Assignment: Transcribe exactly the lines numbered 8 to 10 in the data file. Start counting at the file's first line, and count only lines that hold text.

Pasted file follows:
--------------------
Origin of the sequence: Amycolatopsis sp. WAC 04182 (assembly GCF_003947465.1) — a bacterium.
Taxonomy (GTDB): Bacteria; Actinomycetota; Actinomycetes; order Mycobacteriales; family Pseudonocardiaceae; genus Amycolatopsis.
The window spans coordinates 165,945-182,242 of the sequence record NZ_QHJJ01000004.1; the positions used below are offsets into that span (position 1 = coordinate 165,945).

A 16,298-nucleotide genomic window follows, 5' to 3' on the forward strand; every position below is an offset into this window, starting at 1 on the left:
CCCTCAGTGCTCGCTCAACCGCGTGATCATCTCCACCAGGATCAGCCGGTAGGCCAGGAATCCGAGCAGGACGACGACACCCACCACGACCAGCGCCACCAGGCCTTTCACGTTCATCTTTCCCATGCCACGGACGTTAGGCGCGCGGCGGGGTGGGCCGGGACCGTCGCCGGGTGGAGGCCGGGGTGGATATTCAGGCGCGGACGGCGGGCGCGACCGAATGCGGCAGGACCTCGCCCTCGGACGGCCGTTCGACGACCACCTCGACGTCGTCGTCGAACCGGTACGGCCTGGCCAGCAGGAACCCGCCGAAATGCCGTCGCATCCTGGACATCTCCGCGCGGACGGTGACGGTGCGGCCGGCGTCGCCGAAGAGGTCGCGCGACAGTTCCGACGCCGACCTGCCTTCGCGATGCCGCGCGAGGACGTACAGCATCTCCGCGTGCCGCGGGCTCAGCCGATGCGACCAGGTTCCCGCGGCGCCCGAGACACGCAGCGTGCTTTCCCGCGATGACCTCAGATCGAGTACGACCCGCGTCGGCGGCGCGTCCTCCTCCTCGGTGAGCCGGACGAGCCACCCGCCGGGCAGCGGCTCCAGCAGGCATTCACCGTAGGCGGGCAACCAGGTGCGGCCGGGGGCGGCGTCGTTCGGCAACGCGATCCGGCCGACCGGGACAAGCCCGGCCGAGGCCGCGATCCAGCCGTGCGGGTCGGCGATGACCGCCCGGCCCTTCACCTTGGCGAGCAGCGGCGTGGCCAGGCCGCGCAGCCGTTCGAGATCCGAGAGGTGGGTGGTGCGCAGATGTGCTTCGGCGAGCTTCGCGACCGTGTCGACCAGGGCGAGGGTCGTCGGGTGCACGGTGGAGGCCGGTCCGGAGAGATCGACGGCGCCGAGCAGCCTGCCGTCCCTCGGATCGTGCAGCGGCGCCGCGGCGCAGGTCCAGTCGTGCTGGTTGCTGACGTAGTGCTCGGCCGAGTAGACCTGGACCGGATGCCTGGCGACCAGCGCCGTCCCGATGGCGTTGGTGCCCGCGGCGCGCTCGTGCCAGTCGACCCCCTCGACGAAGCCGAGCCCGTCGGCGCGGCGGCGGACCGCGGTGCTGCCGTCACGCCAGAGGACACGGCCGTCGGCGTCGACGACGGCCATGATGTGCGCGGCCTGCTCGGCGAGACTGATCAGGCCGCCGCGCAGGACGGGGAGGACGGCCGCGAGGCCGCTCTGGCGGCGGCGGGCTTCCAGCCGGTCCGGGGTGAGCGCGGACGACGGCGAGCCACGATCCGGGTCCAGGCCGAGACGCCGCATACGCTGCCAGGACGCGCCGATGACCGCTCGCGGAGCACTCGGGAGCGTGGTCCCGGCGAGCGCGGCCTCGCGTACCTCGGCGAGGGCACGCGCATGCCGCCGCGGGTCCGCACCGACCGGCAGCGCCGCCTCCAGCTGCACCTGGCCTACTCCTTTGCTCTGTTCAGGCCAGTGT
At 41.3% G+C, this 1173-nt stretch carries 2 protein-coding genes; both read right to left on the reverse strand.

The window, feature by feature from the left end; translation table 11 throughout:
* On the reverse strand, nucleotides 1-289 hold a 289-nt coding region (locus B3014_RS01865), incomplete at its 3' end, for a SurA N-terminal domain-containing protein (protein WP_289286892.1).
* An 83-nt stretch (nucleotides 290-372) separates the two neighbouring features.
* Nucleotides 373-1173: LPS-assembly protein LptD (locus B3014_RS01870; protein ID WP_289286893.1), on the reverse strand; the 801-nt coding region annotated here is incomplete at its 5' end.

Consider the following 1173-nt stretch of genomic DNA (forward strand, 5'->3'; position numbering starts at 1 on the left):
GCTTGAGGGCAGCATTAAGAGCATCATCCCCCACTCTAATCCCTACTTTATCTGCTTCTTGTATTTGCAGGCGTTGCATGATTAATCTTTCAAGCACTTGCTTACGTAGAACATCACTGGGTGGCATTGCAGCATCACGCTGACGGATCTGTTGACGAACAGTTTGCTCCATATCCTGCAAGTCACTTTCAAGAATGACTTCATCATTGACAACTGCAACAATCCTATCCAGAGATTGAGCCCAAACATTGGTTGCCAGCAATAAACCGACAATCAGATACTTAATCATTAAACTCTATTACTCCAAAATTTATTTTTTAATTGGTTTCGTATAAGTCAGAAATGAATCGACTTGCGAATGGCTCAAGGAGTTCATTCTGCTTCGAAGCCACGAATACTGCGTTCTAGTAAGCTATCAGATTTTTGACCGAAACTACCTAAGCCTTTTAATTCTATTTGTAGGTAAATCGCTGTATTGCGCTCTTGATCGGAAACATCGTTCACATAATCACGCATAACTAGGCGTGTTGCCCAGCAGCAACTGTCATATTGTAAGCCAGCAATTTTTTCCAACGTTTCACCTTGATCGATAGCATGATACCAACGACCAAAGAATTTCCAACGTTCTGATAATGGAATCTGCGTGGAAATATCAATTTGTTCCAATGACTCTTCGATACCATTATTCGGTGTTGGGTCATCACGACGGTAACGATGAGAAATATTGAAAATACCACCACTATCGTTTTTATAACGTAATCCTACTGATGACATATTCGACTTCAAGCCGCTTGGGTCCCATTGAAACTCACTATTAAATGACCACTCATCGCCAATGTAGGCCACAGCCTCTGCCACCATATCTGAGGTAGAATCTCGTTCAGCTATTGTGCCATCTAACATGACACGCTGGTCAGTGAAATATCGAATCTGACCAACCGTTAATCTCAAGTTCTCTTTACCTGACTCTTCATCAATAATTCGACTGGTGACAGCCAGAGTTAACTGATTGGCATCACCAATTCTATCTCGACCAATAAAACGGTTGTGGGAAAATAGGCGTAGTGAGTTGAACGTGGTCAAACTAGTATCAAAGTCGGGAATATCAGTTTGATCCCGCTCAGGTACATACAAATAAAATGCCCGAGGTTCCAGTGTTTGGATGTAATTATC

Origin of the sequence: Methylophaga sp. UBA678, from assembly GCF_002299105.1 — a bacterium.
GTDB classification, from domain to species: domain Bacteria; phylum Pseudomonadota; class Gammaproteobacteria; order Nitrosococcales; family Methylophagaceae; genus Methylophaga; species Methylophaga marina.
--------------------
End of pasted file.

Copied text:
* On the reverse strand, nucleotides 1-289 hold a 289-nt coding region (locus B3014_RS01865), incomplete at its 3' end, for a SurA N-terminal domain-containing protein (protein WP_289286892.1).
* An 83-nt stretch (nucleotides 290-372) separates the two neighbouring features.
* Nucleotides 373-1173: LPS-assembly protein LptD (locus B3014_RS01870; protein ID WP_289286893.1), on the reverse strand; the 801-nt coding region annotated here is incomplete at its 5' end.